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PostPosted: Sat May 26, 2007 8:37 pm 
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Hi Rune, if it was a full-frame Canon, I'd bet one of the lenses was a 24-70mm f2.8L... very popular wedding and portrait lens and supremely quick focuser...

Two 1Ds Mark IIs though? Nice kit!


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PostPosted: Sat May 26, 2007 9:37 pm 
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Oh boy! This is getting a bit over my head/wallet :o
What type of investment are we talking about here? Two Canon 1D MII plus 24-70mm/2.8L plus another lens plus flashes? >= 8,000 EUR :shock:
Did the guy use flash, Rune? How did he work with the light??

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PostPosted: Sun May 27, 2007 8:11 am 
I can't remember seeing a flash on either of his cameras, and looking at the pictures he took it's obvious hi didn't use flash for any of the shots - but it was a shiny day :) I'm not sure I agree on the way he did the couple alone, as they were partly in the sun and partly in the shadow of a tree, though it created a nice natural effect. Even indoor pictures of the reception was taken without flash, and in one of those you can actually see that it's a wide angle lens, so the 24-70mm might be a very good guess. I actually got a picture of the lens but unfortunately not the entire camera.

When you think about it, 500-1000€ per wedding session (prices in Denmark where the wedding took place) the equipment could be payed of in 3-6 months on weddings alone. That the backup camera also was a 1DsII was under the assumption that it looked exactly like the primary one, that was a 1DsII, but I guess it could be a 1Ds "only".


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PostPosted: Mon May 28, 2007 4:52 pm 
@ tomtomba

€ 8000 + ?

What do you think of like € 15000 +

1 1ds mk2 costs about € 6500 and he had two. So thats € 13000. A 24-70 f2.8 on the first body and probably a telezoom (70-200 f2.8 IS) on the second. Those two lenses cost about € 3000 togheter. + 2 flashes or something. Really really expensive kit :).


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PostPosted: Mon May 28, 2007 6:40 pm 
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Yeah, you're right. I looked for the wrong 1D markII :(

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PostPosted: Fri Jan 04, 2008 3:30 am 
95%+ comes from you - the photographer. The equipment you use can make it easier and faster for you, but in and of itself it will not make "the difference" between good and bad shots.

Any camera can take great shots if the objects are "posing" - i.e. arranged shots. As I think Thomas mentioned, the lighting becomes paramount. Lighting can come from existing non-camera sources and be assisted by your equipment, flashes, screens/reflectors and whatnot.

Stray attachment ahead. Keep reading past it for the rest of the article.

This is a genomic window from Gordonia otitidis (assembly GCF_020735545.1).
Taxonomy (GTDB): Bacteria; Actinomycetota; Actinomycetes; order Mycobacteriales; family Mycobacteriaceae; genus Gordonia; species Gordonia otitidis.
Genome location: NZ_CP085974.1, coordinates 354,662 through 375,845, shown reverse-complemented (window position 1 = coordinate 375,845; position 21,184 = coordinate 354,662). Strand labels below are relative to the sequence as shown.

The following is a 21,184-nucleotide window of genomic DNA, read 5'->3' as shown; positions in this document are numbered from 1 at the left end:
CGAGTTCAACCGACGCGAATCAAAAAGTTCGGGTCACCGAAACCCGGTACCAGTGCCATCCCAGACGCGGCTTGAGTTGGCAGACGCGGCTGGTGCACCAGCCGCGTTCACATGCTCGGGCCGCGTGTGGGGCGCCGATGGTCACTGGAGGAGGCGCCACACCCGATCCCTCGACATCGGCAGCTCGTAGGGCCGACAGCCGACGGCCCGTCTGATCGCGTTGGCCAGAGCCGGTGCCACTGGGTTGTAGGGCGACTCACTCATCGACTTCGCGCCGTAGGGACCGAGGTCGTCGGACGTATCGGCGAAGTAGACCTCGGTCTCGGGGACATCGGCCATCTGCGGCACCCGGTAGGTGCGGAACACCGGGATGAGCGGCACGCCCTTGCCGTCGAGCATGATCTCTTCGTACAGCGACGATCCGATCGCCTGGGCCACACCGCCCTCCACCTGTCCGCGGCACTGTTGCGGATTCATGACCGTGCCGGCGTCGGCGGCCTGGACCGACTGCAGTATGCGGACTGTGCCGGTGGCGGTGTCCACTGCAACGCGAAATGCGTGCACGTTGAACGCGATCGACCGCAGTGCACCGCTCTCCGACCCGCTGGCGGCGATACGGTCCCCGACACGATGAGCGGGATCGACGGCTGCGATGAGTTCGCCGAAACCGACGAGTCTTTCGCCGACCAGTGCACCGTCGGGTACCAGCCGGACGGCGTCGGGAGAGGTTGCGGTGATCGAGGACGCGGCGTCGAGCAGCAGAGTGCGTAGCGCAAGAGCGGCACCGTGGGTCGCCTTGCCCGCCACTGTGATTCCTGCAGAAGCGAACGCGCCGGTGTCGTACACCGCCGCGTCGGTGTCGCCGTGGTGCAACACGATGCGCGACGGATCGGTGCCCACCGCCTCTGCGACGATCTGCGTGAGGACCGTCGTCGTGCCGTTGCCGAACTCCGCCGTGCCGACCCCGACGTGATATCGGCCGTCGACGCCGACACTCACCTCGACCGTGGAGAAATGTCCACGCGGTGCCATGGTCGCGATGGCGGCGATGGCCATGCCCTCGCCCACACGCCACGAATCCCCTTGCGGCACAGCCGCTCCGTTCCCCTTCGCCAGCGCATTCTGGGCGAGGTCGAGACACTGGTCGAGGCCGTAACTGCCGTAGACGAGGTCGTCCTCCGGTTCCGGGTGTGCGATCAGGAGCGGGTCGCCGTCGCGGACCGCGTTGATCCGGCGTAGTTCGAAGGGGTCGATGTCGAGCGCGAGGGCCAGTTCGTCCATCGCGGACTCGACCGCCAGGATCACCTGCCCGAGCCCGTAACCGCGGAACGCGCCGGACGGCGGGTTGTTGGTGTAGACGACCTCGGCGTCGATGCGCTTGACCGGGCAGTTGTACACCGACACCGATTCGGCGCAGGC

The more challenging part of wedding photography are the shots that capture the "feel" of the wedding - i.e. those shots that are taken without any posing. The bride's eyes when her father is speaking, the grooms face as he sees his bride for the first time, the children running around, laughing faces as the brother fires off some raunchy jokes, Uncle Bill's inebriated smile as he raises his glass in a toast. The focus of the bridesmaids as they dive for the thrown bouquet of flowers.

From your post, it seems that you are not a veteran in wedding photography, but your dedication to saving for equipment suggests that you will go to great lengths to get some great pictures.

My personal advice - such as it is - is to get something sooner (i.e. save for a shorter period of time) and start practicing composition and shooting people. Get a camera quick and start taking shots at every single party you can get to. That practice will have a much higher impact on the quality of your photos than any equipment will.

Grab the Nikon D80 with the very versatile and reasonably fast 18-200mm VR lens and a flash or two and you'll have more than enough to create world-class wedding photos. Or, grab a Canon equivalent. It matters very little, compared to practicing and composition.

Most importantly, get out there asap and shoot people in similar settings - play with the lighting, different diffusers on your flash(es) see what works with the kind of pictures you want to get. Visualize the great moments in a wedding - and there are many - and try to grab as many of them as you can.

Whatever you choose to do, I wish you the best of luck. Giving the gift of great photos from a wedding is something to be very proud of - of they're good :-)

Cheers!


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 Post subject: Re: Wedding Photography
PostPosted: Tue Jan 08, 2013 6:49 am 
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i shoot with the nikon 300s and i shoot weddings with it nice and fast good range ( but the equpment is not as inportant as the skill ) i once had my camer break in the good old film days and i had to use the bride maids camer it ws just a point and shoot and the pics i was getting out of it were just as good so dont get hung up on the kit hone your skill


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